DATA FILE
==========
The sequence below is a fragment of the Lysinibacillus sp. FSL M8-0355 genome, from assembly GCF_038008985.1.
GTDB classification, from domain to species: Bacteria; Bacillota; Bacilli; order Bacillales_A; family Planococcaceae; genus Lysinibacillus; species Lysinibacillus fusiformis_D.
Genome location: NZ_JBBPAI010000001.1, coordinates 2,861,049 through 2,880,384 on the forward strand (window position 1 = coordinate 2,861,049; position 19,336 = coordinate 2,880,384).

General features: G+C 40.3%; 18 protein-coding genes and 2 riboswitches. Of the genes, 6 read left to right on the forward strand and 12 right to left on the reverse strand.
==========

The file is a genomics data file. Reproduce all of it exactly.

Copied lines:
The sequence below is a fragment of the Lysinibacillus sp. FSL M8-0355 genome, from assembly GCF_038008985.1.
GTDB classification, from domain to species: Bacteria; Bacillota; Bacilli; order Bacillales_A; family Planococcaceae; genus Lysinibacillus; species Lysinibacillus fusiformis_D.
Genome location: NZ_JBBPAI010000001.1, coordinates 2,861,049 through 2,880,384 on the forward strand (window position 1 = coordinate 2,861,049; position 19,336 = coordinate 2,880,384).

General features: G+C 40.3%; 18 protein-coding genes and 2 riboswitches. Of the genes, 6 read left to right on the forward strand and 12 right to left on the reverse strand.